The CI/CD and DevOps Blog

Learn about various tried-and-tested strategies that will help you ship code faster

Build AWS AMIs Using Packer

This tutorial explains how to build an AWS AMI using Packer. Before you start, you should be familiar with the following concepts:

The best way to get started is to install Packer and run scripts manually on your local machine to create an AMI. Once you understand the mechanics of it, you should consider automating your workflow by following our documentation on Automated AWS AMI creation using Packer.

Provision AWS EC2 Virtual Machines With Terraform

This tutorial explains how to manually provision an AWS EC2 virtual machine using Terraform. Before you start, you should be familiar with the following concepts:

The best way to get started is to install Terraform and run scripts manually on your local machine to provision a VM. Once you understand the mechanics of it, you should consider automating your workflow by following our documentation on Automated provisioning of AWS EC2 using Terraform.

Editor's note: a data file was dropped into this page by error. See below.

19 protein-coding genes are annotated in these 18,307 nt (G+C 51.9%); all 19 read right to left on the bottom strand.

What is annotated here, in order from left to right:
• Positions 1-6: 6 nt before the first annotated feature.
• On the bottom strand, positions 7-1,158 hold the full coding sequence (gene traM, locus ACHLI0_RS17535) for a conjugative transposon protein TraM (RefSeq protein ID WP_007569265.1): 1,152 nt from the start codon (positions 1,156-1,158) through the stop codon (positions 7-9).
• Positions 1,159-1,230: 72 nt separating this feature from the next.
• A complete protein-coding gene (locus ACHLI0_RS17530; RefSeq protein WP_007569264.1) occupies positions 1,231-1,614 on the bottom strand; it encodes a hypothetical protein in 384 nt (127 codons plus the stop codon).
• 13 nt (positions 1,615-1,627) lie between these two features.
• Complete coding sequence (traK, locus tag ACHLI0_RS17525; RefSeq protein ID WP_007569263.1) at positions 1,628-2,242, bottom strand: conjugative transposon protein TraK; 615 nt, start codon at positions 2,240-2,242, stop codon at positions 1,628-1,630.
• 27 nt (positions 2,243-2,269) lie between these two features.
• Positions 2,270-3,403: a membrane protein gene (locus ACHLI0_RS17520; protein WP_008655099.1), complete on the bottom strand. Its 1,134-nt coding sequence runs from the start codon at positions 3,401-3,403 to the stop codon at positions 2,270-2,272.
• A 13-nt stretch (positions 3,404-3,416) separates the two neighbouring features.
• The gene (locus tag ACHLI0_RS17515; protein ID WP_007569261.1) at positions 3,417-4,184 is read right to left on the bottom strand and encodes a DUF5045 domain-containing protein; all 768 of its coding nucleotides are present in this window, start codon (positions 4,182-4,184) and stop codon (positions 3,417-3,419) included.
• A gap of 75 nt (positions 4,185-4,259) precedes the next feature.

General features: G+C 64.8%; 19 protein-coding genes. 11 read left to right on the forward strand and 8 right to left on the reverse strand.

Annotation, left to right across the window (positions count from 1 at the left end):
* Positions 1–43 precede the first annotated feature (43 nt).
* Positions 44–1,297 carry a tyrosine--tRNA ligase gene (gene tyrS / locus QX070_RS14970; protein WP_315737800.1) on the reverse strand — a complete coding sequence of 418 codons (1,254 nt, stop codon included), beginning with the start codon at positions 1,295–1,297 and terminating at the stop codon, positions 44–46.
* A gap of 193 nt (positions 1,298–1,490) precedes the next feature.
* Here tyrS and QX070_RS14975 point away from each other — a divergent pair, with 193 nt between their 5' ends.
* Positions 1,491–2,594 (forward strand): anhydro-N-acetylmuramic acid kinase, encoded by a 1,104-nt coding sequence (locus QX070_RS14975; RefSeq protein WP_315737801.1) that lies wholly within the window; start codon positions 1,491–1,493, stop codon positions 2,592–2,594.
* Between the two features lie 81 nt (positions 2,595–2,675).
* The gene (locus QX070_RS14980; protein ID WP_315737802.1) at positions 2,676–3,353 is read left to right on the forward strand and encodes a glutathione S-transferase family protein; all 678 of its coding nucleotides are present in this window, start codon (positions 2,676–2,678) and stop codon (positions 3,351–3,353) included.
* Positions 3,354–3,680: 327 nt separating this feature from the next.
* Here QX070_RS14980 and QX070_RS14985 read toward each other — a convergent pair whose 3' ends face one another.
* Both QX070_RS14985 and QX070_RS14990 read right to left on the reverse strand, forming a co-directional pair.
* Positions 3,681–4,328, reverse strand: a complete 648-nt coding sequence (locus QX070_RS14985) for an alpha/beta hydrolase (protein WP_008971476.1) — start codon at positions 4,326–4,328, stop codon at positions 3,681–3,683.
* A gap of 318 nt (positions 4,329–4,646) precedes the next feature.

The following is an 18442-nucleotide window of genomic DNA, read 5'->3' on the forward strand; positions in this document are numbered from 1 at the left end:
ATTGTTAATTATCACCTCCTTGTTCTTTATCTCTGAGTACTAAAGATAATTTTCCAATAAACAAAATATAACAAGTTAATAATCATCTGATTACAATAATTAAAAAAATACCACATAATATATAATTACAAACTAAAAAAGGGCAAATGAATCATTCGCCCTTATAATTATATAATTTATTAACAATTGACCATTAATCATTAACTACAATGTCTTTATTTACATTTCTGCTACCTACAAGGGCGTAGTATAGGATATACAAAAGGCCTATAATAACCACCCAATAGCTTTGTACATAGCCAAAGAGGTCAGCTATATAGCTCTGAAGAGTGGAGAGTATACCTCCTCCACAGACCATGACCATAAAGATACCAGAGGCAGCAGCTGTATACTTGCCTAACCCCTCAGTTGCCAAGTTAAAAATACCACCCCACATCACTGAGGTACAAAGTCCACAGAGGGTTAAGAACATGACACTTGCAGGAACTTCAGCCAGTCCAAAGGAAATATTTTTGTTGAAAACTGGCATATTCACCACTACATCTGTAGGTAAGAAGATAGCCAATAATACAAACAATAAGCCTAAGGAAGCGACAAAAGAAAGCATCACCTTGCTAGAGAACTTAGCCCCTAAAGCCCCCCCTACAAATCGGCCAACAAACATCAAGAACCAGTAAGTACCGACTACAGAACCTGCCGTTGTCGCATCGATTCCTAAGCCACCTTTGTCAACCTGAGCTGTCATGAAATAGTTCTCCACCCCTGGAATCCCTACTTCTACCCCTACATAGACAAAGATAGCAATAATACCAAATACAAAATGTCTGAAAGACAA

Accessing Private Docker Images From Kubernetes

Most organizations store proprietary Docker images in private registries. While it is easy to deploy public Docker images to Kubernetes, there are some additional steps involved when you're dealing with private images. This tutorial shows you how to configure a Kubernetes cluster to access those private images. 

Shippable 6.5.1 Is Live: Satisfy Your Need For Speed!

We are excited to announce the launch of Shippable 6.5.1.You can find the release notes here: 6.5.1 Release Notes.

This release is geared towards making your CI and CD processes much faster and more efficient. Read on to discover some of the major features released today, including node caching that lets you cache docker images and everything else on the node, faster nodes with more memory, and the ability to rerun only failed jobs in a build matrix. 

Deploy a WAR Package From Nexus To AWS Using Ansible

This tutorial explains how to deploy a Java-based WAR package stored on Nexus Repository Manager to a virtual machine running on AWS EC2 using Ansible playbooks.

This document assumes you're familiar with the following concepts:

The best way to get started is to install Ansible on your local machine, and run your playbook manually. Follow the instructions in this blog to achieve this workflow.  Once you understand the mechanics of it, you should consider automating your workflow by following our documentation on Automated deployment of a JAR/WAR package from Nexus to AWS using Ansible.